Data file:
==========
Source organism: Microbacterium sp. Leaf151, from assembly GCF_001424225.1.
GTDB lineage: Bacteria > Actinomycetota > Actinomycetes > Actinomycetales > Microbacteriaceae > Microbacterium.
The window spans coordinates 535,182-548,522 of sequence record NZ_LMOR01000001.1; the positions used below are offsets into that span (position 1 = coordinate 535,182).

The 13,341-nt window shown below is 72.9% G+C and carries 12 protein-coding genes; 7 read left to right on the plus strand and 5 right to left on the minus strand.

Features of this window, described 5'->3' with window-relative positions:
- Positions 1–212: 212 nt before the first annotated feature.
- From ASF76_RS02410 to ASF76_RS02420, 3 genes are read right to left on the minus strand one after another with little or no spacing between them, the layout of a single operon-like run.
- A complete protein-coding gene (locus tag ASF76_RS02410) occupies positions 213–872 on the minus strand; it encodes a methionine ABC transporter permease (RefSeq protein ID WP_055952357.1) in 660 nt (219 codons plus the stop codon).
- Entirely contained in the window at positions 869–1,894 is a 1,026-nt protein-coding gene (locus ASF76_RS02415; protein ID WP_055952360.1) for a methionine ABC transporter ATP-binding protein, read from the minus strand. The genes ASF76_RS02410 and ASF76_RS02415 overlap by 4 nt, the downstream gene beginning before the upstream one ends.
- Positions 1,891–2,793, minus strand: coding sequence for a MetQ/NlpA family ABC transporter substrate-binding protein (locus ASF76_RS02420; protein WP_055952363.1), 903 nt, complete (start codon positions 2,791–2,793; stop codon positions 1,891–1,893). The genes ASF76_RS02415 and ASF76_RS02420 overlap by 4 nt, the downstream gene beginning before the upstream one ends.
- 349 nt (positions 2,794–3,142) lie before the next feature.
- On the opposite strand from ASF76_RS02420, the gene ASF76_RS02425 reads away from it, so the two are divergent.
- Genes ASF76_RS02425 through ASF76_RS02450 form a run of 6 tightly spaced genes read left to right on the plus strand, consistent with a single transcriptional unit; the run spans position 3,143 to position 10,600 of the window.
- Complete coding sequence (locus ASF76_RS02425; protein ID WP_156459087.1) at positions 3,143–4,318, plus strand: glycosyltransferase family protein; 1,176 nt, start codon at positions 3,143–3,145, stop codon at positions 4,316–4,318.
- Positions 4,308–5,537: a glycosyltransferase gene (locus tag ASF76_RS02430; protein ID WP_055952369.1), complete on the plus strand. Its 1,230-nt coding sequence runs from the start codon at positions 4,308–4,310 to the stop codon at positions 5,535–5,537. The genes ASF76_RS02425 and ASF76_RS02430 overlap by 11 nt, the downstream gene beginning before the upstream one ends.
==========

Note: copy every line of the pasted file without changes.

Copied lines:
Source organism: Microbacterium sp. Leaf151, from assembly GCF_001424225.1.
GTDB lineage: Bacteria > Actinomycetota > Actinomycetes > Actinomycetales > Microbacteriaceae > Microbacterium.
The window spans coordinates 535,182-548,522 of sequence record NZ_LMOR01000001.1; the positions used below are offsets into that span (position 1 = coordinate 535,182).

The 13,341-nt window shown below is 72.9% G+C and carries 12 protein-coding genes; 7 read left to right on the plus strand and 5 right to left on the minus strand.

Features of this window, described 5'->3' with window-relative positions:
- Positions 1–212: 212 nt before the first annotated feature.
- From ASF76_RS02410 to ASF76_RS02420, 3 genes are read right to left on the minus strand one after another with little or no spacing between them, the layout of a single operon-like run.
- A complete protein-coding gene (locus tag ASF76_RS02410) occupies positions 213–872 on the minus strand; it encodes a methionine ABC transporter permease (RefSeq protein ID WP_055952357.1) in 660 nt (219 codons plus the stop codon).
- Entirely contained in the window at positions 869–1,894 is a 1,026-nt protein-coding gene (locus ASF76_RS02415; protein ID WP_055952360.1) for a methionine ABC transporter ATP-binding protein, read from the minus strand. The genes ASF76_RS02410 and ASF76_RS02415 overlap by 4 nt, the downstream gene beginning before the upstream one ends.
- Positions 1,891–2,793, minus strand: coding sequence for a MetQ/NlpA family ABC transporter substrate-binding protein (locus ASF76_RS02420; protein WP_055952363.1), 903 nt, complete (start codon positions 2,791–2,793; stop codon positions 1,891–1,893). The genes ASF76_RS02415 and ASF76_RS02420 overlap by 4 nt, the downstream gene beginning before the upstream one ends.
- 349 nt (positions 2,794–3,142) lie before the next feature.
- On the opposite strand from ASF76_RS02420, the gene ASF76_RS02425 reads away from it, so the two are divergent.
- Genes ASF76_RS02425 through ASF76_RS02450 form a run of 6 tightly spaced genes read left to right on the plus strand, consistent with a single transcriptional unit; the run spans position 3,143 to position 10,600 of the window.
- Complete coding sequence (locus ASF76_RS02425; protein ID WP_156459087.1) at positions 3,143–4,318, plus strand: glycosyltransferase family protein; 1,176 nt, start codon at positions 3,143–3,145, stop codon at positions 4,316–4,318.
- Positions 4,308–5,537: a glycosyltransferase gene (locus tag ASF76_RS02430; protein ID WP_055952369.1), complete on the plus strand. Its 1,230-nt coding sequence runs from the start codon at positions 4,308–4,310 to the stop codon at positions 5,535–5,537. The genes ASF76_RS02425 and ASF76_RS02430 overlap by 11 nt, the downstream gene beginning before the upstream one ends.